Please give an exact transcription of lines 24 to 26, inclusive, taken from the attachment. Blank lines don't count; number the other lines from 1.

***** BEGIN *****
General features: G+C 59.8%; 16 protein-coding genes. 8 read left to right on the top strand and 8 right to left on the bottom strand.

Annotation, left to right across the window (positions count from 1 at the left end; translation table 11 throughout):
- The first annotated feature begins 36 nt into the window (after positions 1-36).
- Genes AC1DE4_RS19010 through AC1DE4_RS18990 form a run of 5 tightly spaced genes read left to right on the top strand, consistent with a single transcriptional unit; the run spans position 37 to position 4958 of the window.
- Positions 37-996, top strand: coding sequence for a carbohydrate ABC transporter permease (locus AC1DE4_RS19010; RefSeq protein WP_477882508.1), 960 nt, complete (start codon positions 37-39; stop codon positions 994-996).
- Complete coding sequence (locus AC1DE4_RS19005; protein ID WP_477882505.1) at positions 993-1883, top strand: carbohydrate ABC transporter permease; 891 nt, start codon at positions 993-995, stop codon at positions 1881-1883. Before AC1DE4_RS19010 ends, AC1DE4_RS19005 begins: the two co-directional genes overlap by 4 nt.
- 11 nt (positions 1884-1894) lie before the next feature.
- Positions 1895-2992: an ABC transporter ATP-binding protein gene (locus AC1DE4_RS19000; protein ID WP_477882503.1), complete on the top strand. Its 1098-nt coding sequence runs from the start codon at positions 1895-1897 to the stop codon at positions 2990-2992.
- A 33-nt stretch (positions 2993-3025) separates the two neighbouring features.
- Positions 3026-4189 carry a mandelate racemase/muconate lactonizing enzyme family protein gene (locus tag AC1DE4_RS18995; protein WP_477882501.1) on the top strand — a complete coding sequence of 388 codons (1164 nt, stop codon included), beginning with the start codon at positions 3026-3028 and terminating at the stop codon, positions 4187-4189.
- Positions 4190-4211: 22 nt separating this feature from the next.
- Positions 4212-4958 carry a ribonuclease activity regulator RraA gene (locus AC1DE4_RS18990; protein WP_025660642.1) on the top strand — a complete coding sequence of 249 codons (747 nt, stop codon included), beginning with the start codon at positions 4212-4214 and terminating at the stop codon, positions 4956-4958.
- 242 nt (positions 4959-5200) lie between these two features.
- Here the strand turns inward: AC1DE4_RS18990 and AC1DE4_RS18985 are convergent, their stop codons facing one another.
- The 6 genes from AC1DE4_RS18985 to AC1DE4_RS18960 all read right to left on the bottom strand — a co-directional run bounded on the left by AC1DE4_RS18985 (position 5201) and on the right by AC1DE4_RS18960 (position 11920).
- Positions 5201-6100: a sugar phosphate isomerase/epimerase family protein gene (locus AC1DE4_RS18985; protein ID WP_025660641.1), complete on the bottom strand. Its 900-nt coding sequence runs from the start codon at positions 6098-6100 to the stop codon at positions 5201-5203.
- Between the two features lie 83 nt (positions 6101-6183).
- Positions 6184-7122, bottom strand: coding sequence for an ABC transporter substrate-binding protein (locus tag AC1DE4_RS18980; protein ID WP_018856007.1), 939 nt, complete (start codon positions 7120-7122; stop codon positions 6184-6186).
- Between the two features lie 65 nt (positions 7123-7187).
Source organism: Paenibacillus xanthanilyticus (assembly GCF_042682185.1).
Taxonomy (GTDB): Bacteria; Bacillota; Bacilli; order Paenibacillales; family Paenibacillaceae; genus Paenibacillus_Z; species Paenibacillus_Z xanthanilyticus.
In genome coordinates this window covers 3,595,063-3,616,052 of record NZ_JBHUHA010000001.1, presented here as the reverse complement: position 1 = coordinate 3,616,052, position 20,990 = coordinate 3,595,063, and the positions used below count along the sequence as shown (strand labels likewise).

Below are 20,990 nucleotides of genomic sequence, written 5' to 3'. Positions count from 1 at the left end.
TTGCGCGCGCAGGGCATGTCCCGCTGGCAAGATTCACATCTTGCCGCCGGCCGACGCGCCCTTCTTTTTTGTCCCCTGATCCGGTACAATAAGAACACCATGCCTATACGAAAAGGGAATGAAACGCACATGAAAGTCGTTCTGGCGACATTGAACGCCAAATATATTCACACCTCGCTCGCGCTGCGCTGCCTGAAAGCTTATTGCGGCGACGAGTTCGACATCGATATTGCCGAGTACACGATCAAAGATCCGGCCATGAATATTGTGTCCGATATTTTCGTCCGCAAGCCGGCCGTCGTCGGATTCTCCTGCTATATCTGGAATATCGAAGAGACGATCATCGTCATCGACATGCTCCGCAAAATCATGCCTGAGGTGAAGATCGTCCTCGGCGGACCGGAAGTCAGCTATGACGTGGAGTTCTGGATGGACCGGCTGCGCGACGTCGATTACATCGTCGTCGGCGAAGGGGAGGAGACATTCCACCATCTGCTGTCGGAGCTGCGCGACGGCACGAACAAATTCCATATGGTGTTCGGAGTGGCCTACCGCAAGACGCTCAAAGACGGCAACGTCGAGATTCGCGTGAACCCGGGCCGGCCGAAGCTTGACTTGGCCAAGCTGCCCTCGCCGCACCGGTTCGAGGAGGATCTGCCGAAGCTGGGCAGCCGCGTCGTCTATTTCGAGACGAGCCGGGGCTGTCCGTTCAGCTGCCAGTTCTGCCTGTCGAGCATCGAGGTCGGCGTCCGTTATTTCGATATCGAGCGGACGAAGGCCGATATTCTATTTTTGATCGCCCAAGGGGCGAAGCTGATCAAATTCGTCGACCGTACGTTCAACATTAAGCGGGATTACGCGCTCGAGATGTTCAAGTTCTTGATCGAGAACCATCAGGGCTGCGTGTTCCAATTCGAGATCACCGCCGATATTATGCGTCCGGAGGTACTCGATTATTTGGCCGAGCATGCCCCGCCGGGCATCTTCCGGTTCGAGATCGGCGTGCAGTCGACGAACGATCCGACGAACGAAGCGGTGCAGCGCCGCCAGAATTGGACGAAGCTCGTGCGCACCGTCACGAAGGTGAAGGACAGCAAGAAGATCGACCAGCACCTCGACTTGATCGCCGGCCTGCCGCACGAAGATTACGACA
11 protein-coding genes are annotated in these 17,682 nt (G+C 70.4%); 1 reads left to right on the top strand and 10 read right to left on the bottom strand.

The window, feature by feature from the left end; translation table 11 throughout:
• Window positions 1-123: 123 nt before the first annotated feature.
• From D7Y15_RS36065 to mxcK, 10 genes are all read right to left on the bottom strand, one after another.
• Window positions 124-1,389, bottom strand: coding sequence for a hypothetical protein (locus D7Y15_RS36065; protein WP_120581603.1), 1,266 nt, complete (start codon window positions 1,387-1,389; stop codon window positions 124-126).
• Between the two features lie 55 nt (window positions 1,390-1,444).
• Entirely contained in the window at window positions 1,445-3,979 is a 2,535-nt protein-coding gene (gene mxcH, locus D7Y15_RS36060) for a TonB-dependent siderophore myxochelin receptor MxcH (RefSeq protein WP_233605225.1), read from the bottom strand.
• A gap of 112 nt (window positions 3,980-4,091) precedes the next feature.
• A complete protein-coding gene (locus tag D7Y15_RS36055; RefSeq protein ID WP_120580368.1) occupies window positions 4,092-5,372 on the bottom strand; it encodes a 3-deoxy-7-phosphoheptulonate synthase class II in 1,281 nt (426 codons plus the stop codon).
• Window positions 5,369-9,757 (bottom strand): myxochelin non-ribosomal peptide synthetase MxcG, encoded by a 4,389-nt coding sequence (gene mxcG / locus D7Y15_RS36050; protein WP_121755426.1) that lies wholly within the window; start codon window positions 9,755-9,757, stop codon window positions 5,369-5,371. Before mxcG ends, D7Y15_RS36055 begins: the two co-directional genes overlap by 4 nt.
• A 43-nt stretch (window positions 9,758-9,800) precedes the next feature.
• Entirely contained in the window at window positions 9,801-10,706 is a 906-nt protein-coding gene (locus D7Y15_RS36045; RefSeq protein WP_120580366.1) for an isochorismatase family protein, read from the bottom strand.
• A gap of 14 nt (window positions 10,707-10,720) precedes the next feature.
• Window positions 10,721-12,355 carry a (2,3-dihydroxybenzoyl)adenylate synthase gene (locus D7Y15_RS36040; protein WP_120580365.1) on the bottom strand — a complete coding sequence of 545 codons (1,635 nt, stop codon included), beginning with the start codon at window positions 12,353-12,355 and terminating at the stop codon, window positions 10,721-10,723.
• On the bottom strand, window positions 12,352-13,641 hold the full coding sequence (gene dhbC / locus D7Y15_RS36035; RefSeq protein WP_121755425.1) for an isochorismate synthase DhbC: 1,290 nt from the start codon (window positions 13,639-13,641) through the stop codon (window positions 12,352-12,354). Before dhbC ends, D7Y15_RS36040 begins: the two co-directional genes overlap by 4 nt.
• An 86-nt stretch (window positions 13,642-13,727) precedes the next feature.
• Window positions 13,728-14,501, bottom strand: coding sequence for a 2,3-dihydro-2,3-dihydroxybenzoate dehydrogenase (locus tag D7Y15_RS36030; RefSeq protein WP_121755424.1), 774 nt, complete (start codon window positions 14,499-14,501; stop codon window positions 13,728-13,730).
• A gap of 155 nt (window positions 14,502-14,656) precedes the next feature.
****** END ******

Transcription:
TTGCGCGCGCAGGGCATGTCCCGCTGGCAAGATTCACATCTTGCCGCCGGCCGACGCGCCCTTCTTTTTTGTCCCCTGATCCGGTACAATAAGAACACCATGCCTATACGAAAAGGGAATGAAACGCACATGAAAGTCGTTCTGGCGACATTGAACGCCAAATATATTCACACCTCGCTCGCGCTGCGCTGCCTGAAAGCTTATTGCGGCGACGAGTTCGACATCGATATTGCCGAGTACACGATCAAAGATCCGGCCATGAATATTGTGTCCGATATTTTCGTCCGCAAGCCGGCCGTCGTCGGATTCTCCTGCTATATCTGGAATATCGAAGAGACGATCATCGTCATCGACATGCTCCGCAAAATCATGCCTGAGGTGAAGATCGTCCTCGGCGGACCGGAAGTCAGCTATGACGTGGAGTTCTGGATGGACCGGCTGCGCGACGTCGATTACATCGTCGTCGGCGAAGGGGAGGAGACATTCCACCATCTGCTGTCGGAGCTGCGCGACGGCACGAACAAATTCCATATGGTGTTCGGAGTGGCCTACCGCAAGACGCTCAAAGACGGCAACGTCGAGATTCGCGTGAACCCGGGCCGGCCGAAGCTTGACTTGGCCAAGCTGCCCTCGCCGCACCGGTTCGAGGAGGATCTGCCGAAGCTGGGCAGCCGCGTCGTCTATTTCGAGACGAGCCGGGGCTGTCCGTTCAGCTGCCAGTTCTGCCTGTCGAGCATCGAGGTCGGCGTCCGTTATTTCGATATCGAGCGGACGAAGGCCGATATTCTATTTTTGATCGCCCAAGGGGCGAAGCTGATCAAATTCGTCGACCGTACGTTCAACATTAAGCGGGATTACGCGCTCGAGATGTTCAAGTTCTTGATCGAGAACCATCAGGGCTGCGTGTTCCAATTCGAGATCACCGCCGATATTATGCGTCCGGAGGTACTCGATTATTTGGCCGAGCATGCCCCGCCGGGCATCTTCCGGTTCGAGATCGGCGTGCAGTCGACGAACGATCCGACGAACGAAGCGGTGCAGCGCCGCCAGAATTGGACGAAGCTCGTGCGCACCGTCACGAAGGTGAAGGACAGCAAGAAGATCGACCAGCACCTCGACTTGATCGCCGGCCTGCCGCACGAAGATTACGACA
11 protein-coding genes are annotated in these 17,682 nt (G+C 70.4%); 1 reads left to right on the top strand and 10 read right to left on the bottom strand.

The window, feature by feature from the left end; translation table 11 throughout: